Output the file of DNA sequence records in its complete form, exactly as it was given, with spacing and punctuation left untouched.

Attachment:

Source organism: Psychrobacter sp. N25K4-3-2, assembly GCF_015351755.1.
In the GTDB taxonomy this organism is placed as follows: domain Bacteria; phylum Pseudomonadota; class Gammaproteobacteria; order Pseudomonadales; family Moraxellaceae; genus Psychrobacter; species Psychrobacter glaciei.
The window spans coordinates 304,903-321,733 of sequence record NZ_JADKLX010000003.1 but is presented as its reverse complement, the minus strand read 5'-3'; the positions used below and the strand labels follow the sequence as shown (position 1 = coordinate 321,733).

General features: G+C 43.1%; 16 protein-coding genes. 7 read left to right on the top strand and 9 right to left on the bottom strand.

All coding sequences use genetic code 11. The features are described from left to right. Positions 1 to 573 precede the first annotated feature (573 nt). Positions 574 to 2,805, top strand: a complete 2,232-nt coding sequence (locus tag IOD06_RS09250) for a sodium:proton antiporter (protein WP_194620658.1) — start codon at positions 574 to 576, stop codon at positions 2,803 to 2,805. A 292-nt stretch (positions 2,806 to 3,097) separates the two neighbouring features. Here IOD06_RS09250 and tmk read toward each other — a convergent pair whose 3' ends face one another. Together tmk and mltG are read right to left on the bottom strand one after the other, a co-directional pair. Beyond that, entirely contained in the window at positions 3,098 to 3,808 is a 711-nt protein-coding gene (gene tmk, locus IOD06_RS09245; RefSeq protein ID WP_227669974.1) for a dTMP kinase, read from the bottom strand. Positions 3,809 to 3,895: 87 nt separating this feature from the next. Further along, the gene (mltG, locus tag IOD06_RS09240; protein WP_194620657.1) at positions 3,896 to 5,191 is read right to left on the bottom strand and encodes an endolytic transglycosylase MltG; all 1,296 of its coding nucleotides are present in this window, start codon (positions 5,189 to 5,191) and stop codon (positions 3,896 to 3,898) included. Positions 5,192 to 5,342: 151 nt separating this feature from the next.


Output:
Source organism: Psychrobacter sp. N25K4-3-2, assembly GCF_015351755.1.
In the GTDB taxonomy this organism is placed as follows: domain Bacteria; phylum Pseudomonadota; class Gammaproteobacteria; order Pseudomonadales; family Moraxellaceae; genus Psychrobacter; species Psychrobacter glaciei.
The window spans coordinates 304,903-321,733 of sequence record NZ_JADKLX010000003.1 but is presented as its reverse complement, the minus strand read 5'-3'; the positions used below and the strand labels follow the sequence as shown (position 1 = coordinate 321,733).

General features: G+C 43.1%; 16 protein-coding genes. 7 read left to right on the top strand and 9 right to left on the bottom strand.

All coding sequences use genetic code 11. The features are described from left to right. Positions 1 to 573 precede the first annotated feature (573 nt). Positions 574 to 2,805, top strand: a complete 2,232-nt coding sequence (locus tag IOD06_RS09250) for a sodium:proton antiporter (protein WP_194620658.1) — start codon at positions 574 to 576, stop codon at positions 2,803 to 2,805. A 292-nt stretch (positions 2,806 to 3,097) separates the two neighbouring features. Here IOD06_RS09250 and tmk read toward each other — a convergent pair whose 3' ends face one another. Together tmk and mltG are read right to left on the bottom strand one after the other, a co-directional pair. Beyond that, entirely contained in the window at positions 3,098 to 3,808 is a 711-nt protein-coding gene (gene tmk, locus IOD06_RS09245; RefSeq protein ID WP_227669974.1) for a dTMP kinase, read from the bottom strand. Positions 3,809 to 3,895: 87 nt separating this feature from the next. Further along, the gene (mltG, locus tag IOD06_RS09240; protein WP_194620657.1) at positions 3,896 to 5,191 is read right to left on the bottom strand and encodes an endolytic transglycosylase MltG; all 1,296 of its coding nucleotides are present in this window, start codon (positions 5,189 to 5,191) and stop codon (positions 3,896 to 3,898) included. Positions 5,192 to 5,342: 151 nt separating this feature from the next.